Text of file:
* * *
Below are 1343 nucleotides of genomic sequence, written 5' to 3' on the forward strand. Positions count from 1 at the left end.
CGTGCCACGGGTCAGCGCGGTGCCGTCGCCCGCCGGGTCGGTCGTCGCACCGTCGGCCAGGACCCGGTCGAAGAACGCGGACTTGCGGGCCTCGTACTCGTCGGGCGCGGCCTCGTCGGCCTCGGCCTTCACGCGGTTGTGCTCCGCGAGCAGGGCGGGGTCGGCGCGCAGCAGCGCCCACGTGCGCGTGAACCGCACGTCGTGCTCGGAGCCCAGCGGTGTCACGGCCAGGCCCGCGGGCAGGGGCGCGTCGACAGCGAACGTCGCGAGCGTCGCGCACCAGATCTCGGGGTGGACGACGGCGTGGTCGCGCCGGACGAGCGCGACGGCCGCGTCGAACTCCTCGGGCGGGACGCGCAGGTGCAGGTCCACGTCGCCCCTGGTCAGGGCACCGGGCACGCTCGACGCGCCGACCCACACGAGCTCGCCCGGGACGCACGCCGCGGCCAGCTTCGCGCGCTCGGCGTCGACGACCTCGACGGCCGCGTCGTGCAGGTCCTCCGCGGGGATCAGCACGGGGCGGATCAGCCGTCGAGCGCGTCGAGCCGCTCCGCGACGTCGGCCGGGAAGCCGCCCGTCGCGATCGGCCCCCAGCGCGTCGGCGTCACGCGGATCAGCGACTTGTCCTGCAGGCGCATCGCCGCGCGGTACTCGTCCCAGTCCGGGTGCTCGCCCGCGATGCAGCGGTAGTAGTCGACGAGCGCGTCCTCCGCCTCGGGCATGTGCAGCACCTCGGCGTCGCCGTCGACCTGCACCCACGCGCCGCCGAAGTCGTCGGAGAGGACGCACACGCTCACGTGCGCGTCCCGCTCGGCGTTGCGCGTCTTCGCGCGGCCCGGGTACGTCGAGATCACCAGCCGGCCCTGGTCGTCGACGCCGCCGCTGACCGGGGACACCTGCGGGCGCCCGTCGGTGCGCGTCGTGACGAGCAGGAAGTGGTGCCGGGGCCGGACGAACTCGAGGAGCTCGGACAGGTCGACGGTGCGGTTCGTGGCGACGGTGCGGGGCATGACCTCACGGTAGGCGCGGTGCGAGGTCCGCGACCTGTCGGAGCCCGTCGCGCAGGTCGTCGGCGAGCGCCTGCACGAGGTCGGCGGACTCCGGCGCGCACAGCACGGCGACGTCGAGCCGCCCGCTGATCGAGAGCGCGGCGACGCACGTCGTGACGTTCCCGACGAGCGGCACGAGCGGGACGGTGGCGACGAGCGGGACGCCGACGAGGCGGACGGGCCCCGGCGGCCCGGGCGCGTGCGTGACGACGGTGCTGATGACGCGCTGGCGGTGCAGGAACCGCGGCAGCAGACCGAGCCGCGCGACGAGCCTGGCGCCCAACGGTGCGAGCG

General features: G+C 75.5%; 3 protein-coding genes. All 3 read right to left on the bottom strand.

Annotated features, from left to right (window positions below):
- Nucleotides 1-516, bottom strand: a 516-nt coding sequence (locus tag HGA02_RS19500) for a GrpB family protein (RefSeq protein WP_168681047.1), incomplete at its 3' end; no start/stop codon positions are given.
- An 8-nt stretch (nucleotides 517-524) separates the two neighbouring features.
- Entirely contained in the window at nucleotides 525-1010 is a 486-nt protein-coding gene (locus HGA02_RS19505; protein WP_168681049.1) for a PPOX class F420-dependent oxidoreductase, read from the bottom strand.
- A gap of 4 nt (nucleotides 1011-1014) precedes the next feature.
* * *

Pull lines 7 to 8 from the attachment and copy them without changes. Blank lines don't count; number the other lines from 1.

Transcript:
- Entirely contained in the window at nucleotides 525-1010 is a 486-nt protein-coding gene (locus HGA02_RS19505; protein WP_168681049.1) for a PPOX class F420-dependent oxidoreductase, read from the bottom strand.
- A gap of 4 nt (nucleotides 1011-1014) precedes the next feature.